Shortly after Raphael’s death in 1520, Federigo Gonzaga, then still marquis but soon to become the first duke of Mantua, decided that he must have a major Raphael for his Mantuan gallery. He was captain general of the Holy See, and the second Medici pope, the unfortunate Clement VII, already occupied the throne of St. Peter. Perhaps for this reason, Federigo fixed upon the glorious Raphael portrait of the first Medici pope, Leo X, with the two cardinals, which had by then descended to Clement VII’s relative in Florence, Don Ottaviano de’ Medici. At the behest of Federigo, Pope Clement told poor Don Ottaviano to hand over his picture. Evidently Don Ottaviano dared not offer frontal resistance to the formidable combination of the Holy Father and his captain general; so he asked for time to have a copy made for himself and wisely called in Andrea del Sarto. A little later, Giorgio Vasari was invited to have a look at both pictures when Andrea del Sarto had completed his assignment. Thus we have Vasari’s own eyewitness testimony that there was no discernible difference between the original and Andrea’s copy when the copy was first made.

Vasari’s verdict may well have emboldened Don Ottaviano to keep his Raphael and send the copy to Mantua. At any rate, this is what he did. In Mantua, moreover, the copy was received with unsuspecting rejoicing, not only by Federigo Gonzaga but also by his recently appointed chief painter-in-residence, Giulio Romano, who had been Raphael’s principal studio assistant before he was recruited for Mantua. The first duke of Mantua in the end died without knowing that he had been fobbed off with a copy of the Raphael he wanted.

It was not until a visit to Mantua after Federigo’s death, presumably because it was now safe to be forthright, that Vasari finally told Giulio Romano what had really happened. According to Vasari, Giulio at first refused to believe the Mantua picture was not the original, and he even protested that he could spot the contributions which he had made with his own brush in Raphael’s studio. Nor did the story end there. Long after Andrea del Sarto’s copy had reached Naples and Don Ottaviano’s Raphael had found its present home at the Uffizi, a mid-nineteenth-century museum director in Naples claimed that the Naples picture was the one by Raphael, thereby firing the first shot in a protracted and angry verbal war between opposing clans of Italian art historians.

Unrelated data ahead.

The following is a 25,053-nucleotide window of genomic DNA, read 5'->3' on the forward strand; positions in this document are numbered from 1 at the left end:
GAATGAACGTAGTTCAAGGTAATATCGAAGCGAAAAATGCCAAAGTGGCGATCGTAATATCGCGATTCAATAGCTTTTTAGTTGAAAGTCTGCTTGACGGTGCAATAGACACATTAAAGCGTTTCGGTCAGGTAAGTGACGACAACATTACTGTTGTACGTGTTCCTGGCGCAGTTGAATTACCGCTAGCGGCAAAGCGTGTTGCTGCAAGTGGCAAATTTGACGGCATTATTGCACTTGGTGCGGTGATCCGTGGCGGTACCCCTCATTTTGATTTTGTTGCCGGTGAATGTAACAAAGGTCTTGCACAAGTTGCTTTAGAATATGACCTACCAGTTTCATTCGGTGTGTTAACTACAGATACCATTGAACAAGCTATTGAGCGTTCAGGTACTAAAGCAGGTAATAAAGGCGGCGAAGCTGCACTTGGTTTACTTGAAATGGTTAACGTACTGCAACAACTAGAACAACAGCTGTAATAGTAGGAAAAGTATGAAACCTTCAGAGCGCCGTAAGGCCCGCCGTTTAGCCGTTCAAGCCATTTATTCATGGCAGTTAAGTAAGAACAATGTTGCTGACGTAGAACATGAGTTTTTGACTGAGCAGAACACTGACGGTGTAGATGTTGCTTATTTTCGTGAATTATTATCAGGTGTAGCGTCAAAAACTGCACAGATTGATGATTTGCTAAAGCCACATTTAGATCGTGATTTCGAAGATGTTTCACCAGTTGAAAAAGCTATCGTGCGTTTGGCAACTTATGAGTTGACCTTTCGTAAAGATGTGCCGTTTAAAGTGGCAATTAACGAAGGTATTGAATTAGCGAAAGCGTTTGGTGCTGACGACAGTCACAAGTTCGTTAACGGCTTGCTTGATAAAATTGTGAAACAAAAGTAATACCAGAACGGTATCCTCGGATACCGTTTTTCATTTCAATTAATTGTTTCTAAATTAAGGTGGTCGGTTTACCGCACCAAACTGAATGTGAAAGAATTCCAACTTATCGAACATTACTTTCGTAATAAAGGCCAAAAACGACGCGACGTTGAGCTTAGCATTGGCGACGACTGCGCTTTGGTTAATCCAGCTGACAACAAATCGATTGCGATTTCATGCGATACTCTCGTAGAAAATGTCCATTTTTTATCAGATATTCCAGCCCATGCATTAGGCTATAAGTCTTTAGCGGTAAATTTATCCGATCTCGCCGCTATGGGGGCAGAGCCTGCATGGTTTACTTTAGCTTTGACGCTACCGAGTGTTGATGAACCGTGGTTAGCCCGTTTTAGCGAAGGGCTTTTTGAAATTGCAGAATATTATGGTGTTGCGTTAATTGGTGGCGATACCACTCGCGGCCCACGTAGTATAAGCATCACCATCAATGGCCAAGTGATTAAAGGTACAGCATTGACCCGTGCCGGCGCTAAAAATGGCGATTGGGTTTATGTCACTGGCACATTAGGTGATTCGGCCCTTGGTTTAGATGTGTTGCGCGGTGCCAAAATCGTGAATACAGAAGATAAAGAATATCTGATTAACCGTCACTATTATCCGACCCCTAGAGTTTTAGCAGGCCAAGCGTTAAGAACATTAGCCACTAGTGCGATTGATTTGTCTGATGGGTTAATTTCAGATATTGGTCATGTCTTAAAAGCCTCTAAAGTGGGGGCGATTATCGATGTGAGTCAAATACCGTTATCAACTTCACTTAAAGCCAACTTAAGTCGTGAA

As one should expect, the earliest evidence for a serious market for Renaissance works of art, including paintings, appears in the surviving record almost simultaneously with Don Ottaviano’s deception of Federigo Gonzaga. In 1527, François I sent the anti-Medici exile Giovanni Battista della Palla back to Florence as his purchasing agent; and besides serving the king of France, this man then bought and even commissioned works of art on his own hook for profitable resale to lesser French grandees. Della Palla was an unpleasant and disreputable fellow who met a bad end after the final restoration of the Medici; but he was almost certainly the first serious dealer in the glorious products of the Italian Renaissance. Others naturally followed later, like Jacopo Strada, who acquired the Raphael drawings that had belonged to Giulio Romano and bought largely from the collections of declining Venetian great families.

Strada’s chief customers were Duke Albrecht V of Bavaria and Emperor Rudolf II, but, soon enough, the developing Italian art market ceased to depend so heavily on exports. The Italian buyers, inevitably, were grandee-collectors, among whom assorted cardinals generally pre-dominated. The resulting situation in Rome is nicely illustrated by two stories from the late sixteenth and early seventeenth centuries, both appropriately redolent of the peculiar shadiness of most art market stories.

Thus, the minor Pesaran master Terenzio lost the patronage of the rich Cardinal Montalto by painting a Raphael pastiche on an old panel and profitably palming it off on his patron as the real thing. The cardinal was so pleased with his new supposed Raphael that he showed it off with ostentatious pride to the Roman connoisseurs, who quickly if unkindly proved to the cardinal that he had been duped. Far worse, moreover, was the case of Cardinal Sfondrati, who literally stole from the Church of Santa Maria del Populo two works by Raphael dedicated to the church nearly a century before by Pope Julius II: the portrait of Pope Julius which Professor Konrad Oberhuber recently rescued from the reserves of London’s National Gallery, and the version of the Madonna of Loreto, long thought a studio work but now shown to be an original, which is in the Duc d’Aumale’s collection at Chantilly.

The double theft was made possible by Cardinal Sfondrati’s briefly privileged status as the reigning papal nephew in 1590 and 1591. When his uncle, Pope Gregory XIV, died all too soon, Cardinal Sfondrati used his two stolen Raphaels as loss leaders to get a high price for his large but otherwise most undistinguished art collection. After several disappointments, he found a buyer who would pay his price for the whole mixed bag in order to get the Raphaels. This was yet another papal nephew, Cardinal Scipione Borghese. And the Borghese inventory numbers on both the Madonna and the London portrait of Pope Julius have now served as key proofs to persuade the art-historical world to restore these two pictures to the near-sacred list of original Raphaels.